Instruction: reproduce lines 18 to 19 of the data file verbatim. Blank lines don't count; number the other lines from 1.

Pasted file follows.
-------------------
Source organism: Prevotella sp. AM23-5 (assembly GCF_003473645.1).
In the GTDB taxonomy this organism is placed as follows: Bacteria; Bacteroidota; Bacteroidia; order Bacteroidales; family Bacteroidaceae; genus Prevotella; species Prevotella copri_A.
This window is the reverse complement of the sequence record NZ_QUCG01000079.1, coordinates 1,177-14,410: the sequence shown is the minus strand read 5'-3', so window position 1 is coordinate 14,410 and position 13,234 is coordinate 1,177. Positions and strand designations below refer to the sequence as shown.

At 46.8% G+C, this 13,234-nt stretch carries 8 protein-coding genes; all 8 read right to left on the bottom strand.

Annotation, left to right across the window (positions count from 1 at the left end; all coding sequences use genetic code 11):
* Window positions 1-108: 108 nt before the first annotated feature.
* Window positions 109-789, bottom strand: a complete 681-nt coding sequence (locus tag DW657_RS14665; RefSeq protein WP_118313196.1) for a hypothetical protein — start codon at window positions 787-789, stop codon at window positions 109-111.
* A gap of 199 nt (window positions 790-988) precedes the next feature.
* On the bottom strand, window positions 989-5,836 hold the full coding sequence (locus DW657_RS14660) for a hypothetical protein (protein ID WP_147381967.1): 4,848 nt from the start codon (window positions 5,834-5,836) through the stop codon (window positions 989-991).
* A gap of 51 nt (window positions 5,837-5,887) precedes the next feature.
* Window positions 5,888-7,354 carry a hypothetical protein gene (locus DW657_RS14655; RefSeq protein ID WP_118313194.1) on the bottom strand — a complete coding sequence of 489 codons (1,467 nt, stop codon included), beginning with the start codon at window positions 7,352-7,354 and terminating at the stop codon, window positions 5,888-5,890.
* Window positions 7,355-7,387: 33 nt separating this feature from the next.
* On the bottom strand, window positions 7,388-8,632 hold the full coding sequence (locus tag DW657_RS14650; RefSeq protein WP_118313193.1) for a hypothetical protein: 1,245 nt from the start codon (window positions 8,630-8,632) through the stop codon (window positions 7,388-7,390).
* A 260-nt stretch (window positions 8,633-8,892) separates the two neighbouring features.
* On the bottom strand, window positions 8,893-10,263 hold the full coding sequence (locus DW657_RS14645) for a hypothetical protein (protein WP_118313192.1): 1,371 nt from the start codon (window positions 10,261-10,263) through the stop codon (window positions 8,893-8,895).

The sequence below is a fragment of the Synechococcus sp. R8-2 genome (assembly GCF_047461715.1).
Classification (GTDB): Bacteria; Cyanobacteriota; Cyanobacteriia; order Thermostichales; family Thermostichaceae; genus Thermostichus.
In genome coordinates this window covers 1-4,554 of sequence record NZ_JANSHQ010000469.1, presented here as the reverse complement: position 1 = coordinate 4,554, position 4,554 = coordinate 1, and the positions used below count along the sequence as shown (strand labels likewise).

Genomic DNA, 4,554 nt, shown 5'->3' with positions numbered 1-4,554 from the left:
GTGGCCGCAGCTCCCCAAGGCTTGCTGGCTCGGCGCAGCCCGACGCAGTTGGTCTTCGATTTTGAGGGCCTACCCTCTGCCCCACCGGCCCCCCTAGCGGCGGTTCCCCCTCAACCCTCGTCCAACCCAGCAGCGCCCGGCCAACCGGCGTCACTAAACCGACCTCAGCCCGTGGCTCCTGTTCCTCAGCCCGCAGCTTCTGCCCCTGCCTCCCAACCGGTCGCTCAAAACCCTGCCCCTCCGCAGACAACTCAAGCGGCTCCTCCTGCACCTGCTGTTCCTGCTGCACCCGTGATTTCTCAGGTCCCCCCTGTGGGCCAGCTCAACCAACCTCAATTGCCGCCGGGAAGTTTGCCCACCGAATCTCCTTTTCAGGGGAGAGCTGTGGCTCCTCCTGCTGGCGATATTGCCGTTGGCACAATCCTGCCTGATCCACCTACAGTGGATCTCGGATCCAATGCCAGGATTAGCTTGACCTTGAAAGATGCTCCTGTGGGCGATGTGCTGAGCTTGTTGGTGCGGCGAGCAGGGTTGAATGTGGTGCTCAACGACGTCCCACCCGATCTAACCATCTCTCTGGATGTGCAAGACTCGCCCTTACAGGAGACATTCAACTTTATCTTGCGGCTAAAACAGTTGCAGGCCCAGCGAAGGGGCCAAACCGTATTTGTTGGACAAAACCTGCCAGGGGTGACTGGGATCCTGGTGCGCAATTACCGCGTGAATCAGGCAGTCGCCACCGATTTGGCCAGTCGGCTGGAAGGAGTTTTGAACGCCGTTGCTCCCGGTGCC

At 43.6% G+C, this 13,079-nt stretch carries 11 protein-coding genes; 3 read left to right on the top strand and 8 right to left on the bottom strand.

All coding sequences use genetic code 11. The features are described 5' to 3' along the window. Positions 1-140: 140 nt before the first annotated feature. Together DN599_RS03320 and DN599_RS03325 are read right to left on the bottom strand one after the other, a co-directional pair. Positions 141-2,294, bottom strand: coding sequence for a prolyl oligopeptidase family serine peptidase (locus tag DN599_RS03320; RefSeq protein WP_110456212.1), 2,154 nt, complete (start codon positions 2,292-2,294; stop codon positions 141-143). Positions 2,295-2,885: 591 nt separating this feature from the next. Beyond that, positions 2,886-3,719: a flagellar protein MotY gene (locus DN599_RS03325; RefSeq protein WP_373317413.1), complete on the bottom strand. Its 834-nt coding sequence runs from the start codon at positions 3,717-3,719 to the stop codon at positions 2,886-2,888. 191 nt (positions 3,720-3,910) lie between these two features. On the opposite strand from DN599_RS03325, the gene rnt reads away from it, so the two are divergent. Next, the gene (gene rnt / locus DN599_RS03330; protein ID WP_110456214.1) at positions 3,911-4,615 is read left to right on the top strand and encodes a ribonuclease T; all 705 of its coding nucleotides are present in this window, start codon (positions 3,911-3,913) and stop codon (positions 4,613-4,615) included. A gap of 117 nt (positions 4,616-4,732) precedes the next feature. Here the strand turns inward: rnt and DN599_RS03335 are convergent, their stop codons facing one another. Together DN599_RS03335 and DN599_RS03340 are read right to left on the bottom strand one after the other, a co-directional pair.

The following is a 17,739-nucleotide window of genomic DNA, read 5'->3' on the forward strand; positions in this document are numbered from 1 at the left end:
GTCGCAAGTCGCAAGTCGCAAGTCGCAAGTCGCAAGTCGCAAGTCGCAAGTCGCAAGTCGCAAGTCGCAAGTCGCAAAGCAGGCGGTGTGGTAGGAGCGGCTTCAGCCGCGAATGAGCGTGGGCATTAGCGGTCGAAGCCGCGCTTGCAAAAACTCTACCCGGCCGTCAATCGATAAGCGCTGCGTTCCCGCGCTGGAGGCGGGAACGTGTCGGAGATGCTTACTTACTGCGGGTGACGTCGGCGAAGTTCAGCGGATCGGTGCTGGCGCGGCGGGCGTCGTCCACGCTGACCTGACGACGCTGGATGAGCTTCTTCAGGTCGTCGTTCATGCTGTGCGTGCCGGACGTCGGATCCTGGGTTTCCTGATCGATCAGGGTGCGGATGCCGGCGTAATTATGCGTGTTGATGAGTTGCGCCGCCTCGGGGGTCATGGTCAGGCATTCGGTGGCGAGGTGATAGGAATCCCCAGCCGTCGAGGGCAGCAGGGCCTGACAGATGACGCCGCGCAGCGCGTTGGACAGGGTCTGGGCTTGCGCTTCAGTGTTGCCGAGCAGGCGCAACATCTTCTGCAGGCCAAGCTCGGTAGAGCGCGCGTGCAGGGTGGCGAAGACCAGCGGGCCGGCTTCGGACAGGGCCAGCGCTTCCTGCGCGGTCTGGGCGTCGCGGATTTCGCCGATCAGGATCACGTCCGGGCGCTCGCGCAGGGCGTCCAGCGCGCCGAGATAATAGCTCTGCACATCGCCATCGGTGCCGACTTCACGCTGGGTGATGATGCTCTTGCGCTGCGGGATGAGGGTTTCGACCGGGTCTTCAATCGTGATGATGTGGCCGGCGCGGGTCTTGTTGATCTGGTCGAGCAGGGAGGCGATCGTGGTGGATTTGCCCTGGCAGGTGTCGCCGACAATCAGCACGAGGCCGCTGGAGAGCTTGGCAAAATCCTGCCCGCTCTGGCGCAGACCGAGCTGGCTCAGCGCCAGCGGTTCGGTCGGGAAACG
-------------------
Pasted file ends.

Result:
In genome coordinates this window covers 1-4,554 of sequence record NZ_JANSHQ010000469.1, presented here as the reverse complement: position 1 = coordinate 4,554, position 4,554 = coordinate 1, and the positions used below count along the sequence as shown (strand labels likewise).

Genomic DNA, 4,554 nt, shown 5'->3' with positions numbered 1-4,554 from the left: